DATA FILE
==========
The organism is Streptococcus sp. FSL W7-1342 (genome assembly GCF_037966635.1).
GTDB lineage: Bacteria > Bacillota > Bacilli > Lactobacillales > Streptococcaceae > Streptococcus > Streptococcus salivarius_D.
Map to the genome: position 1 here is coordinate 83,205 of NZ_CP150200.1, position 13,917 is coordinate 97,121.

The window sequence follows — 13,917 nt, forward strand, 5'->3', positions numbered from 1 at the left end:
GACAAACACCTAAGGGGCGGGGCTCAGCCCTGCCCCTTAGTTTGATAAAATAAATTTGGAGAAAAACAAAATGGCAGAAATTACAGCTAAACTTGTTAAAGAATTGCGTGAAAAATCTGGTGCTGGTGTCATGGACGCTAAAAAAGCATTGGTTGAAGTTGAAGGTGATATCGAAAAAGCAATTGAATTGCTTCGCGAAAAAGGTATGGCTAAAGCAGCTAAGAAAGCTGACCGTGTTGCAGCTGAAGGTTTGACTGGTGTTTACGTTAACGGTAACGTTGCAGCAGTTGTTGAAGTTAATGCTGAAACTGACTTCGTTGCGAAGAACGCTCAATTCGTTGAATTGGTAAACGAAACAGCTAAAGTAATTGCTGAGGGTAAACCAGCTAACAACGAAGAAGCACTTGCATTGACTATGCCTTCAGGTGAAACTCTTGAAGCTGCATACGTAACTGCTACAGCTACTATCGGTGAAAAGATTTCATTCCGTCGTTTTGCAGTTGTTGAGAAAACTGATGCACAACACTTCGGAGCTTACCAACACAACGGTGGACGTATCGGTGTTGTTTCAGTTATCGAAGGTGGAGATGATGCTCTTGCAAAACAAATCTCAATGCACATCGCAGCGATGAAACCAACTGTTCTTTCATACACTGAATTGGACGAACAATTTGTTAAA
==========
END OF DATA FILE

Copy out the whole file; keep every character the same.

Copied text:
The organism is Streptococcus sp. FSL W7-1342 (genome assembly GCF_037966635.1).
GTDB lineage: Bacteria > Bacillota > Bacilli > Lactobacillales > Streptococcaceae > Streptococcus > Streptococcus salivarius_D.
Map to the genome: position 1 here is coordinate 83,205 of NZ_CP150200.1, position 13,917 is coordinate 97,121.

The window sequence follows — 13,917 nt, forward strand, 5'->3', positions numbered from 1 at the left end:
GACAAACACCTAAGGGGCGGGGCTCAGCCCTGCCCCTTAGTTTGATAAAATAAATTTGGAGAAAAACAAAATGGCAGAAATTACAGCTAAACTTGTTAAAGAATTGCGTGAAAAATCTGGTGCTGGTGTCATGGACGCTAAAAAAGCATTGGTTGAAGTTGAAGGTGATATCGAAAAAGCAATTGAATTGCTTCGCGAAAAAGGTATGGCTAAAGCAGCTAAGAAAGCTGACCGTGTTGCAGCTGAAGGTTTGACTGGTGTTTACGTTAACGGTAACGTTGCAGCAGTTGTTGAAGTTAATGCTGAAACTGACTTCGTTGCGAAGAACGCTCAATTCGTTGAATTGGTAAACGAAACAGCTAAAGTAATTGCTGAGGGTAAACCAGCTAACAACGAAGAAGCACTTGCATTGACTATGCCTTCAGGTGAAACTCTTGAAGCTGCATACGTAACTGCTACAGCTACTATCGGTGAAAAGATTTCATTCCGTCGTTTTGCAGTTGTTGAGAAAACTGATGCACAACACTTCGGAGCTTACCAACACAACGGTGGACGTATCGGTGTTGTTTCAGTTATCGAAGGTGGAGATGATGCTCTTGCAAAACAAATCTCAATGCACATCGCAGCGATGAAACCAACTGTTCTTTCATACACTGAATTGGACGAACAATTTGTTAAA